Business Today

The ABC of stock lending

Although stock lending has yet to gather momentum, it promises long-term investors a chance to make an extra buck from idle shares.

Nitya Varadarajan | Print Edition: June 15, 2008

After SEBI reintroduced short-selling by institutional investors from April 21, 2008, investors may have yet another option and make the best use of their idle shares. The stock lending and borrowing scheme, an essential element in short-selling to take off, allows investors to lend shares to potential arbitrageurs and short-sellers for a fee. And, what’s more, the entire stock lending and borrowing (SLB) mechanism is supervised by the National Securities Clearing Corporation (NSCCL), thus ensuring a safe system. If your stock is in demand, you could easily pocket a return of around 7-8 per cent per annum for your idle shares.

Sandip Raichura, Head, e-broking and New Initiatives, DBS Cholamandalam.
Sandip Raichura
But why should market players borrow your shares? Arbitrageurs, as they are called, look for possible differences in the prices of stocks in the spot and futures markets. In this case, if there’s a huge discount in a stock’s futures trading price compared to its spot price, arbitrageurs sell shares borrowed from you, buy its futures immediately, and pocket the difference after paying you a fee.

This can only be done if the futures settlement coincides with the stock lending and borrowing settlement period. Shortsellers, on the other hand, are bearish on a stock, and want to borrow your shares, sell the same, and buy it back when the spot prices have fallen. Here, too, they can pocket the difference after paying the lenders a fee. Short-sellers can make a loss if their calls go wrong, but they still have to pay the fee for the borrowed shares.

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For now, SEBI has restricted short-selling and, therefore, your lending list, to 227 stocks that are traded on the futures and options (F&O) segment, so that limits your lending options.

The infrastructure for SLB is similar to the one for normal stock trading. An automated screen-based order matching system provided by the clearing houses of stock exchanges matches the trades. The settlement is done through the NSCCL, where banks, custodians and brokers can become participants by registering. Participants who want to lend or borrow securities can do so either on their own account, or on behalf of their clients. To use this facility on behalf of a client, a participant has to enter into an agreement with each client and apply to NSCCL for allotment of a unique client ID number.

The SLB scheme gets carried out in terminals as mentioned earlier from Monday to Friday between 10 a.m. and 11 a.m. and all orders are matched on a price-time priority. The pay-in and pay-out of funds and securities are through designated bank accounts and securities settlement accounts, respectively.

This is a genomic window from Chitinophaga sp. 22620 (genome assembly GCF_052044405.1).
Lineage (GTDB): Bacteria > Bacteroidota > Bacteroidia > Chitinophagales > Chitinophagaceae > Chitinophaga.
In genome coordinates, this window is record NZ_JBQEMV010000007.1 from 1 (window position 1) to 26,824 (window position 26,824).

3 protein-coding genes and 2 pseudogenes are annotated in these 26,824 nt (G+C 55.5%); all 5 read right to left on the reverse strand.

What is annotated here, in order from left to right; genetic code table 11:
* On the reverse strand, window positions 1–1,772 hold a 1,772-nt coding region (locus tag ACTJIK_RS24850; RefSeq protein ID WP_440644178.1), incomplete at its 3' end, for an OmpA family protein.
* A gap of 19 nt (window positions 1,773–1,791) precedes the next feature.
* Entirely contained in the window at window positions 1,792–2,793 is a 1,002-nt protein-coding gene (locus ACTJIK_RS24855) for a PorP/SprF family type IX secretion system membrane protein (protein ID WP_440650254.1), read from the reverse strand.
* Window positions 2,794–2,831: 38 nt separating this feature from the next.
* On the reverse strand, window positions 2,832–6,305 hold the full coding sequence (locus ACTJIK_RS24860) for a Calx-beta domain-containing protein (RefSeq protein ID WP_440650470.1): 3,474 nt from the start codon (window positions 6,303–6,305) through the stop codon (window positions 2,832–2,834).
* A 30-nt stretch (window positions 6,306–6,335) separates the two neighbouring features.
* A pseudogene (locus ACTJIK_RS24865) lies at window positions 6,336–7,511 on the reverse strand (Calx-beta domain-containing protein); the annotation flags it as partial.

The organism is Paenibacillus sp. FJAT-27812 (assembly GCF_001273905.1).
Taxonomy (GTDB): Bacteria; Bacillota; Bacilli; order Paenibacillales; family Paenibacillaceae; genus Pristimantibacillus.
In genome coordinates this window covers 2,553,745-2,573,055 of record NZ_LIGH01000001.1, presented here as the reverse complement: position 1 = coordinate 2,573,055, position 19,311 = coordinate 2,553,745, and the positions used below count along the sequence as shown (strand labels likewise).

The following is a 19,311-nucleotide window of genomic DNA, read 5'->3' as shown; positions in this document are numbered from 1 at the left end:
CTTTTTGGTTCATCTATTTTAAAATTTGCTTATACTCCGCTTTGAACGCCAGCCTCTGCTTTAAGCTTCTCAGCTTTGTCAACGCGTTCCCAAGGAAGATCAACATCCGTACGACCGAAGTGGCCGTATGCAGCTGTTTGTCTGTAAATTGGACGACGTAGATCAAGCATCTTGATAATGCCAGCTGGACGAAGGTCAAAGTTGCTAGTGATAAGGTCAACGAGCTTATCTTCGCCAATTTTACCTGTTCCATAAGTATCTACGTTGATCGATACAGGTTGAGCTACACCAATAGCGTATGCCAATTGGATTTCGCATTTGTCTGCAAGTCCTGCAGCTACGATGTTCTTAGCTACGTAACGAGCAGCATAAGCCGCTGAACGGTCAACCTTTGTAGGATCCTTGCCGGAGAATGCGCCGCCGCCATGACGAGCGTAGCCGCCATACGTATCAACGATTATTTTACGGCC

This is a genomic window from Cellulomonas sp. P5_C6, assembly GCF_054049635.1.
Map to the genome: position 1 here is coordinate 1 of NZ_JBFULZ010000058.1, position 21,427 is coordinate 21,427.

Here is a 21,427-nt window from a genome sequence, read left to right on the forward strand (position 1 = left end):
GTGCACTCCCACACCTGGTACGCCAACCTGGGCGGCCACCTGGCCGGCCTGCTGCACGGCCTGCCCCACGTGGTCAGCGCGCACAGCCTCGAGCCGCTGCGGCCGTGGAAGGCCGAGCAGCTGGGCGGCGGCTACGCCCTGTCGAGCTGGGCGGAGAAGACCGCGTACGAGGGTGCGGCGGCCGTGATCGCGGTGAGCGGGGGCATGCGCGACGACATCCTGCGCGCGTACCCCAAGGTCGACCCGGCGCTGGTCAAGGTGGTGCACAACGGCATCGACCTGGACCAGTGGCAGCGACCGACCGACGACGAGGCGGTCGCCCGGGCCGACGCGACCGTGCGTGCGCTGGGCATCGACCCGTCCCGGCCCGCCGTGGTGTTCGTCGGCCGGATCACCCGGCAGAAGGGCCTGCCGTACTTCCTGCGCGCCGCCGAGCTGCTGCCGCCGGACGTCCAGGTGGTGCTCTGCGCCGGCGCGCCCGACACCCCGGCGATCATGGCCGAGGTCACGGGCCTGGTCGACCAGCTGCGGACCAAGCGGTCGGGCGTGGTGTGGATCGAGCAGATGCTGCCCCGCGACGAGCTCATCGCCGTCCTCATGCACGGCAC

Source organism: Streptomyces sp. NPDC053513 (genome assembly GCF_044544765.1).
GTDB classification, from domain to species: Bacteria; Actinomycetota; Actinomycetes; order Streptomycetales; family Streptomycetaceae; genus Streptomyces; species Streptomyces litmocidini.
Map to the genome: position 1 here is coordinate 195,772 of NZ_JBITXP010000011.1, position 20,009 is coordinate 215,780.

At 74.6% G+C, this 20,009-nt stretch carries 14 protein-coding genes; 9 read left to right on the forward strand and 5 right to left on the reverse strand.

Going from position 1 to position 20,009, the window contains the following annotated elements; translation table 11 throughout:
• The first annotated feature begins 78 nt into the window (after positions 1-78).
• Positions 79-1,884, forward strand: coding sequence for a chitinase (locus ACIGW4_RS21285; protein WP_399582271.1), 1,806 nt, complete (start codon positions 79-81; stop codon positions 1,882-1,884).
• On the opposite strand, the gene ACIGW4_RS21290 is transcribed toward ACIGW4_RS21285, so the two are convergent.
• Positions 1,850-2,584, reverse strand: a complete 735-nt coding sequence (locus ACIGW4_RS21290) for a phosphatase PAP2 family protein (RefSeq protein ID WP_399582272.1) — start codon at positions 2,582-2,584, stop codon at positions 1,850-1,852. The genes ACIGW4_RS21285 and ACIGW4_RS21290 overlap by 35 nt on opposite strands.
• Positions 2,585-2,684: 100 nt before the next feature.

Lending curbs

SEBI has, however, restricted the quantum of lending. Total SLB transactions cannot exceed 10 per cent of the free-float equity of a company, or 10 per cent of the subscribed capital in the company. No participant can have open positions of more than Rs 50 crore or 10 per cent of market-wide position limits, whichever is lower. Individuals, however, will not be able to have open positions over one per cent of the market-wide position limits.

For the individual investor, his shares are secure. However, he could make a mark-to-market loss for one day if the share price moves up during the transit period. “The lender’s risk is generally limited to miscalculating the period of lending or the timing of lending,” says Sandip Raichura, Head, e-broking and New Initiatives, DBS Cholamandalam.

When you lend your shares, you are not able to access the same till the lending and borrowing settlement is over, which is nine days. On the other hand, a borrower who wants to short-sell loses if his call goes wrong. Besides, the transaction costs are high, so a borrower will have to play it extra safe. Says Bhavesh Shah, Vice President, Research, Asit C. Mehta Investment Intermediates: “In SLB, the risk-reward ratio does not favour the investor who short-sells. There is a large cost of carrying and the call could go wrong in a short span of time, resulting in big losses.”

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Margins are high— around 40 to 46 per cent of the value of the transaction, and this increases the cost of transaction and leads to low volumes. Says Shah: “High networth individuals can participate in SLB.”

Participants have to deposit collateral of Rs 10 lakh with the NSCCL. A stock lending transaction is completed within nine days. After a short-seller sells shares, he borrows the shares from the SLB. Both the lender and borrower are expected to maintain deposits.

For now, the stock lending mechanism has been slow to take off due to the long and tedious paperwork. Also, borrowers have to settle their transaction within eight days, which, market players contend, is too short a period to take a call on a stock’s price movement. But as more institutions and retail investors participate, stock lending will come of age. Says Sailav Kaji, Head, Derivatives and Strategy, PINC Research: “Despite this daunting prospect, SLBs do help in the price discovery process and provide a liquidity boost where the ownership of a stock is either heavily concentrated or non-promoter holding is very low.” Experts say that the broad market is struggling due to a host of macroeconomic issues, like inflation, and elections. It’s probably a time when you can look for opportunities to lend your shares.

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